Several Broadway shows end their runs today. After taking advantage of the holiday crowds over Christmas and New Year’s, these Broadway shows determined that it wouldn’t be worth it to continue running through the traditionally slow months of January and February. Of the five, Elf was the only holiday-specific show and had no reason to run any longer, though it may return to Broadway again next Christmas.
Dead Accounts and Grace were the only two straight plays among today’s Broadway closures. Despite boasting film stars (Katie Holmes in Dead Accounts and Paul Rudd in Grace) in their casts, both shows struggled to sell more than a middling number of tickets throughout late autumn and early winter.
A play with music, War Horse was a popular and highly acclaimed show that enjoyed a healthy run but decided to close once ticket sales were starting to run out of steam. Chaplin, on the other hand, one of the first musicals to open this season, had a difficult time during its entire run. Leading man Rob McClure enjoyed a great deal of positive buzz for his performance, but it wasn’t quite enough to create the great reviews and sensational word-of-mouth that a new musical typically needs to succeed.
Lincoln Center Theater has announced that its long-running hit War Horse will be shuttering on January 6, 2013. The epic play with music will have played for nearly two years on Broadway when it closes.
Touching audiences with its sweeping and story of a young man searching for his beloved horse in the midst of World War I, and also impressing them with its incredible life-size puppets, War Horse enjoyed both critical and commercial success. But ticket sales gradually started to decrease this year, with capacity getting as low as 60% mid-summer.
Though War Horse ticket sales have improved recently, the massive production is too costly to survive such dips in sales in the long term. A January end date gives the show an opportunity to reap the financial benefits of the lucrative Thanksgiving and Christmas holiday seasons (when War Horse is likely to do particularly good business with family audiences), closing just as the winter doldrums set in.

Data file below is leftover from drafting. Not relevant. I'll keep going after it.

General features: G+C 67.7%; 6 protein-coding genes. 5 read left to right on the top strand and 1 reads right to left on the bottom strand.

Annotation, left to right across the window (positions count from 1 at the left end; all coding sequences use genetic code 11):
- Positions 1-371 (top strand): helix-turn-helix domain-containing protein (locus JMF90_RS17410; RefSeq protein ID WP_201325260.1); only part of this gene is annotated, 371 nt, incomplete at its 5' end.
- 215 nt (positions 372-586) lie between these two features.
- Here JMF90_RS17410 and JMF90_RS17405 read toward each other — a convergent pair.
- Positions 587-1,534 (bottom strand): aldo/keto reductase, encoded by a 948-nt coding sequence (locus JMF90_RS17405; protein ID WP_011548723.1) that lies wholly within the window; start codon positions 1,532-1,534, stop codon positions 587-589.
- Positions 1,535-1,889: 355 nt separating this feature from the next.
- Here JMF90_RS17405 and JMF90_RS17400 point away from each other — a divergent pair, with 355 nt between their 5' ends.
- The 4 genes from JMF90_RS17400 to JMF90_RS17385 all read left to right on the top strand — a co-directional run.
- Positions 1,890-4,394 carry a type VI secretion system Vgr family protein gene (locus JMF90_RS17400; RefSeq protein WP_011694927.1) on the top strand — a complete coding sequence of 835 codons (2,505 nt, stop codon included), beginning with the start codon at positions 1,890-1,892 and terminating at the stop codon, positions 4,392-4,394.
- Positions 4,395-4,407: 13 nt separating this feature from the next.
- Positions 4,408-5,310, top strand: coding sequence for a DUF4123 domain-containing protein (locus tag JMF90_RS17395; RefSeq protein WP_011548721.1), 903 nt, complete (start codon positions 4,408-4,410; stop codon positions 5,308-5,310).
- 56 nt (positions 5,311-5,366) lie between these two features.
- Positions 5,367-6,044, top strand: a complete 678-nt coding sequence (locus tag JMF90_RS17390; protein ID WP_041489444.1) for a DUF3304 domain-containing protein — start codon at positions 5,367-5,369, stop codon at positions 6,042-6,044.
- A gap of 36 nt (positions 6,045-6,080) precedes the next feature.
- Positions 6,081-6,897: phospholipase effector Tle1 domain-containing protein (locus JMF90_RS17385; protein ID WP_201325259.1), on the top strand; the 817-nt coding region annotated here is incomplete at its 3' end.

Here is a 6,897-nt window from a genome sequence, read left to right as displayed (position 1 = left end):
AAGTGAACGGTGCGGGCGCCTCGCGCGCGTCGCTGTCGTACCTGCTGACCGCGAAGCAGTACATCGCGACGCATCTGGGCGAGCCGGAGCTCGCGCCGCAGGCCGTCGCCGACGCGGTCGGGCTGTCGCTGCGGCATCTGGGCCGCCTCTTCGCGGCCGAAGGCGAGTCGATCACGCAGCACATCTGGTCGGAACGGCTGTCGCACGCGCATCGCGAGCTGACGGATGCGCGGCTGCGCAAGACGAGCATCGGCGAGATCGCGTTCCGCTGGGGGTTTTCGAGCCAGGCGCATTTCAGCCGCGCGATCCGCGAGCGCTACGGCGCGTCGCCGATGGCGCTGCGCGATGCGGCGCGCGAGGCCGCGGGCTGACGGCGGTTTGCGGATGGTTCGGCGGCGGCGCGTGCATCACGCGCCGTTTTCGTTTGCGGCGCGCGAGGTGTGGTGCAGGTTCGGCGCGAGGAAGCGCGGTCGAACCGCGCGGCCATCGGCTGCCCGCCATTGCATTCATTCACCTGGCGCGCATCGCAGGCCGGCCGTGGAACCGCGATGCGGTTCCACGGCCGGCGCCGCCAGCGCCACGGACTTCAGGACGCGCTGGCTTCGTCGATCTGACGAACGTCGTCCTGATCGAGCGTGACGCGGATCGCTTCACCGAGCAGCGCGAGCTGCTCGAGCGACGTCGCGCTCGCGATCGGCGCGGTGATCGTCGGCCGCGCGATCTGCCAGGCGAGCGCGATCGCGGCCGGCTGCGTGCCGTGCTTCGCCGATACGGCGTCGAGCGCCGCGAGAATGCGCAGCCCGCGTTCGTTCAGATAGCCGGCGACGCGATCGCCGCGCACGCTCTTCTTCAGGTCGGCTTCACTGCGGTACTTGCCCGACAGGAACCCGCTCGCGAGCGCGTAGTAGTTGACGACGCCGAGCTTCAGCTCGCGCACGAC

With War Horse concluding its run at the Vivian Beaumont Theatre, Lincoln Center Theater will now be able to resume using the space for its regular seasonal programming. Ever since War Horse premiered and proved to be a lasting hit, LCT has had to use other Broadway houses for its productions.
The original West End production of War Horse continues to play in London, and the U.S. tour is also still out on the road. Upcoming productions in Australia and Berlin are also being planned, so War Horse will soldier on even after it leaves Broadway.
War Horse, the theatrical sensation currently playing in London’s West End, on Broadway in New York, and in Toronto, is finally going out on the road. The North American tour of War Horse has begun with an engagement at the Ahmanson Theatre in Los Angeles, where it will play until July 29. After the L.A. stop, War Horse will march on to numerous stops across the U.S., including San Francisco, Dallas, Atlanta, Boston, D.C., Philadelphia, Chicago, Seattle, and Minneapolis. A number of smaller cities, such as East Lansing, Tempe, Spokane, Fayetteville, and Appleton are also on the docket.
Based on the Michael Morpurgo novel (adapted for the stage by Nick Stafford), War Horse started as a huge hit for the National Theatre in London, going on to enjoy a successful Tony Award-winning production on Broadway at the Lincoln Center Theater. In addition to the power of its World War I-era tale of a boy and his beloved horse, War Horse‘s main draw has been the phenomenal life-size (and life-like) puppets created by the Handspring Puppet Company.
This past Christmas, director Steven Spielberg brought the story to a global movie-going audience with his adaptation of War Horse. The film — which of course used real horses — was well-received and earned a Best Picture Oscar nomination, but the stage adaptation still offers a uniquely theatrical experience that is likely to draw large audiences as it makes its way across the country.